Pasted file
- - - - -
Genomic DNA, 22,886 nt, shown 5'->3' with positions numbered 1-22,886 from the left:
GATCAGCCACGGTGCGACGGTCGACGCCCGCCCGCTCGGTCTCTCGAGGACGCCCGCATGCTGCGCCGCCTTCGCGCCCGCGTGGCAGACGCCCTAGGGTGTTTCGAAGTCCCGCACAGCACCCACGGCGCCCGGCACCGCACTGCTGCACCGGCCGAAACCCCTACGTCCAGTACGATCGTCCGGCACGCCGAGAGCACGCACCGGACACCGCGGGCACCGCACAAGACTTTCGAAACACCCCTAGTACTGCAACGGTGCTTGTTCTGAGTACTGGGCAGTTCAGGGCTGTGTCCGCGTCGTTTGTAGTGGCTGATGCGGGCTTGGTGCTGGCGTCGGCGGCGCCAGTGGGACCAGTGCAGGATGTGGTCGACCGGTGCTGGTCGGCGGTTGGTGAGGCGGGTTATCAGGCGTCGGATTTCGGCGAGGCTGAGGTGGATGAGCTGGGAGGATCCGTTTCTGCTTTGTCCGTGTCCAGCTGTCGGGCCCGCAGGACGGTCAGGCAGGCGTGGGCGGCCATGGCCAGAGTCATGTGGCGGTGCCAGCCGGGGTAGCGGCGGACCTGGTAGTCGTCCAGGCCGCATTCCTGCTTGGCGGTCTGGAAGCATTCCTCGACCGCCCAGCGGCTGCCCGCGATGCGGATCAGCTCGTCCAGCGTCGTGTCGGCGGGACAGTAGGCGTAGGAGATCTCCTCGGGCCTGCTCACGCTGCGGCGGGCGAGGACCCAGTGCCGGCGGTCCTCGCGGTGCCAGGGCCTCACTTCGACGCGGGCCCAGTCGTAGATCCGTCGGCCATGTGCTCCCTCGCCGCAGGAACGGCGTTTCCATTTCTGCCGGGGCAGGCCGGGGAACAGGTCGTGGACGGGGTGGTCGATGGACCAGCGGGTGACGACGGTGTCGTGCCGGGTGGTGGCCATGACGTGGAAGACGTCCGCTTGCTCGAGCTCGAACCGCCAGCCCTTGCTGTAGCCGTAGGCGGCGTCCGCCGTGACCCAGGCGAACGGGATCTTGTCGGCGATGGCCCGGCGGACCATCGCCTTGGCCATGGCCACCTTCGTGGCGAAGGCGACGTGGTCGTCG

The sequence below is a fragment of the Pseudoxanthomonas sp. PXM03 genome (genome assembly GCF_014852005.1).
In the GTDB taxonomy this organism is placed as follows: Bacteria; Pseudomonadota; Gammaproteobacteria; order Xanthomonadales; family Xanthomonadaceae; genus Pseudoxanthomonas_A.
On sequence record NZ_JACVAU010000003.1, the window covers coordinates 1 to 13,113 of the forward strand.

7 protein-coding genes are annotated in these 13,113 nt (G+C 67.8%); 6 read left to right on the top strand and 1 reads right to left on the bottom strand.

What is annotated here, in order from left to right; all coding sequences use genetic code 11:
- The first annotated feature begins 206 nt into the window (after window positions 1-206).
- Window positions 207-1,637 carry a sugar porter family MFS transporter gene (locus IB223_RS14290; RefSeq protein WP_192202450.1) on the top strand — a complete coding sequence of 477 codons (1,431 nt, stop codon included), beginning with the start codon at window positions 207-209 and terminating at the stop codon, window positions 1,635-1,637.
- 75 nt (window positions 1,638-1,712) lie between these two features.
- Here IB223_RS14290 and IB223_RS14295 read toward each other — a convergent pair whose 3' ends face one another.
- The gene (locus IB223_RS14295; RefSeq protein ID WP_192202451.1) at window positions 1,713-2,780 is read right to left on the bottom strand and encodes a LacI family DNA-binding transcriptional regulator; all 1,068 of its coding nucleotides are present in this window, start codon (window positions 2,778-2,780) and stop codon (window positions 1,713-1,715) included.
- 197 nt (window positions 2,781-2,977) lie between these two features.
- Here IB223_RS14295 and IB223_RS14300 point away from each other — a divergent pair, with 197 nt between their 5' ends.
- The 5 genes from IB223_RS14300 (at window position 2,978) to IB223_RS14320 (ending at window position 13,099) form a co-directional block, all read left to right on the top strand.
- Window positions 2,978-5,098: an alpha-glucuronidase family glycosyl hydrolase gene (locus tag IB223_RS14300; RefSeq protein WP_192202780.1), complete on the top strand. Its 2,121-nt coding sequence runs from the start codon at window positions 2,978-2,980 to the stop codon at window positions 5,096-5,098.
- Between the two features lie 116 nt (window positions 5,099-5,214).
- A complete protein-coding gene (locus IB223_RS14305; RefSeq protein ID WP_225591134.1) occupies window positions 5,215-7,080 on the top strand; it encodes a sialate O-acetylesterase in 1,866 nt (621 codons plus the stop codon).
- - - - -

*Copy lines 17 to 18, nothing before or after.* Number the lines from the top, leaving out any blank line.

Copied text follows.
- Between the two features lie 116 nt (window positions 5,099-5,214).
- A complete protein-coding gene (locus IB223_RS14305; RefSeq protein ID WP_225591134.1) occupies window positions 5,215-7,080 on the top strand; it encodes a sialate O-acetylesterase in 1,866 nt (621 codons plus the stop codon).